Singer-songwriter Jim Peterik was on the scene when Brian Wilson returned in the late ‘90s, performing and helping write a track on Wilson’s classic CD Imagination. As a member of ‘60s rock legends The Ides Of March, Peterik is also a pop legend in his own right. The same rock-solid, hi-tech, glossy pop production and vibe that sparked Wilson’s Imagination CD is revived to an extent by Peterik on the 2001 record with his group World Stage entitled The Day America Cried - Songs Of Hope For A Unified Nation. Released as a benefit for the victims in the aftermath of the 9/11 tragedy, the CD features Peterik on guitars, bass and vocals assisted by various singers such as Lynyrd Skynyrd’s Johnny Van Zant, Santana founder/vocalist Gregg Rolie and an array of other fine musicians. Skillfully produced and recorded and filled with truly emotional playing, the CD features fitting liner notes, tearjerker cover art and an accapella “Star Spangled Banner” that would make Brian Wilson smile. Peterik and company reunite live in Chicago for a 2002 concert CD on TMG entitled Rock America - Smash Hits Live, finding Peterik and World Stage reviving key hits from his former groups Ides Of March and Survivor. A number of vocalists appear and blues guitarist Buddy Guy guests on a rocking version of the Ides Of March ‘60s hit “Vehicle”. IOM also reunite here for a 2002 studio take of “Vehicle”. Another new CD of related interest is Ideology: Version II.o from Jim Peterik’s band The Ides Of March. Covering early group hits from 1966, their 70’s years and the band’s ‘92 and 2000 reunion, the retrospective would be of interest to fans of Chicago and is a good introduction to Peterik’s brass-driven rock visions. /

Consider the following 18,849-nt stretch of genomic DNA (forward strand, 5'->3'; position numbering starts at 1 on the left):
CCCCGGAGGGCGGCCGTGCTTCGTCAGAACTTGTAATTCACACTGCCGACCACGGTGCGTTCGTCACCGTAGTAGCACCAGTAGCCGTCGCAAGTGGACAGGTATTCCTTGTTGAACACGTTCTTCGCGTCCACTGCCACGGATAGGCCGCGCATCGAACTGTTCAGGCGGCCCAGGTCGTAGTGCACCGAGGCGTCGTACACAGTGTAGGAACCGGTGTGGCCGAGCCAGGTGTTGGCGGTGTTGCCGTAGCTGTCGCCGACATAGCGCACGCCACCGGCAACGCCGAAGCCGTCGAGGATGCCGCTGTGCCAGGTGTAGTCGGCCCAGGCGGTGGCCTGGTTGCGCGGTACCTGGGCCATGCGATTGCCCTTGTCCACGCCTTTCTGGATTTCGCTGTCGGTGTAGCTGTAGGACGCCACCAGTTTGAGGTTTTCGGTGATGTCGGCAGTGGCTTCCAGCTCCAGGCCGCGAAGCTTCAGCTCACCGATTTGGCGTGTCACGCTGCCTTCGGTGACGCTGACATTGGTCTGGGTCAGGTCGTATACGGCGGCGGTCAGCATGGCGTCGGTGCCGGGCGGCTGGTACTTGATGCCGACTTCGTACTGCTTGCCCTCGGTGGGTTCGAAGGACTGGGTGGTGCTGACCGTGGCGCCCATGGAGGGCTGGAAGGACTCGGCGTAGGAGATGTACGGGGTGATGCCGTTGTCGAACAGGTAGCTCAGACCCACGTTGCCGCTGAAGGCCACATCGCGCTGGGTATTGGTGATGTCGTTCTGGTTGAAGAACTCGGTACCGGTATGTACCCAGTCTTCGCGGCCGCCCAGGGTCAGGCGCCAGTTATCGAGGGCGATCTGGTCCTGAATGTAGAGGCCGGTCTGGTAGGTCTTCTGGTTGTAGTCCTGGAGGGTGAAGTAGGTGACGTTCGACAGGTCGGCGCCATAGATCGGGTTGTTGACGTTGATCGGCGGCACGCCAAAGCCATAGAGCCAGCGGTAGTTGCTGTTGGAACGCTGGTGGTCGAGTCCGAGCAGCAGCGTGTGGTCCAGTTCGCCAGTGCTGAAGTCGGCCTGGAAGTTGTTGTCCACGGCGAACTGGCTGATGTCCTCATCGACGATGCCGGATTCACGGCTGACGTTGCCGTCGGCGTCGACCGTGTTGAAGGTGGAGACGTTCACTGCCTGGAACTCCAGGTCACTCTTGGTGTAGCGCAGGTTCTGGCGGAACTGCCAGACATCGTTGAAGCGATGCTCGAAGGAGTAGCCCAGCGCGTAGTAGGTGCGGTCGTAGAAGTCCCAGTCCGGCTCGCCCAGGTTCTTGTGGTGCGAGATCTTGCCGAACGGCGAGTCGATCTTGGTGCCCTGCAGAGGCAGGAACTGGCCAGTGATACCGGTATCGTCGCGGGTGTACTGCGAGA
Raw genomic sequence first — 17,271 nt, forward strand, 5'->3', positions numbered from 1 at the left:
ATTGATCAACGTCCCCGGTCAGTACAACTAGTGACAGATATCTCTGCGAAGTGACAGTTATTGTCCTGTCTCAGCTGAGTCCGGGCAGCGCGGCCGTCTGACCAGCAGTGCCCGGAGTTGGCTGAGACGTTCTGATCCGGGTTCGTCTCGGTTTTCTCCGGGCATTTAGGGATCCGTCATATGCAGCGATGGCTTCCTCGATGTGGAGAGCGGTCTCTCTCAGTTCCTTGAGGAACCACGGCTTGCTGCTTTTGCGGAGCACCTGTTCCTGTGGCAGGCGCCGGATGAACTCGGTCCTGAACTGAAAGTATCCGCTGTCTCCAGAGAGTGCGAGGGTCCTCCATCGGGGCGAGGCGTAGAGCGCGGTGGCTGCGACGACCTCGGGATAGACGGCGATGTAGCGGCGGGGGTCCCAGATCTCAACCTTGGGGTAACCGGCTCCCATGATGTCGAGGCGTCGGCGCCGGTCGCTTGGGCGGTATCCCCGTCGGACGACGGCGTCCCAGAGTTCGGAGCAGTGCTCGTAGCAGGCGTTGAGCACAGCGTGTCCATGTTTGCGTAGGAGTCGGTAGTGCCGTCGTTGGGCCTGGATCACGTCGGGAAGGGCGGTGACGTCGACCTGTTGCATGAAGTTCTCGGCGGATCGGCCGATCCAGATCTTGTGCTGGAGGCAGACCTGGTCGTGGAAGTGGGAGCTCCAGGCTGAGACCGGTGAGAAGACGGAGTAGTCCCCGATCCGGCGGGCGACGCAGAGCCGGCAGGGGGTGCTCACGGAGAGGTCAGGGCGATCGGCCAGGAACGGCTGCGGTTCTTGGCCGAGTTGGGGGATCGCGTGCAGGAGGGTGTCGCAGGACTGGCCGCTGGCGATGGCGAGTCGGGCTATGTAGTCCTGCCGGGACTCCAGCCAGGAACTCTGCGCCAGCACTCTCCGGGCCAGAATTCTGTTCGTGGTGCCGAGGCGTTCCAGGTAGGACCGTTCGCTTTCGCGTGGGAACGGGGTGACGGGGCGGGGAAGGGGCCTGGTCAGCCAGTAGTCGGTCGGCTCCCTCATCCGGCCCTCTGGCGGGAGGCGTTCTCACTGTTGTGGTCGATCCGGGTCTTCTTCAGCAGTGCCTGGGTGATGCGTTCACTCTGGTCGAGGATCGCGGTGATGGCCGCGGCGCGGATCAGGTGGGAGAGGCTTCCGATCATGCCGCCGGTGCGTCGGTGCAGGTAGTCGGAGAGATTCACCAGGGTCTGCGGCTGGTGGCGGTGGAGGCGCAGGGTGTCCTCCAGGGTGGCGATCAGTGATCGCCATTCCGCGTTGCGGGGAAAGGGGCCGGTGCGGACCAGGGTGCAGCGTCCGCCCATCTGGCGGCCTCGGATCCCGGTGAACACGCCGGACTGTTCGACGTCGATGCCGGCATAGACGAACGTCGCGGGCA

Fragile Sunrise
(New Surf North)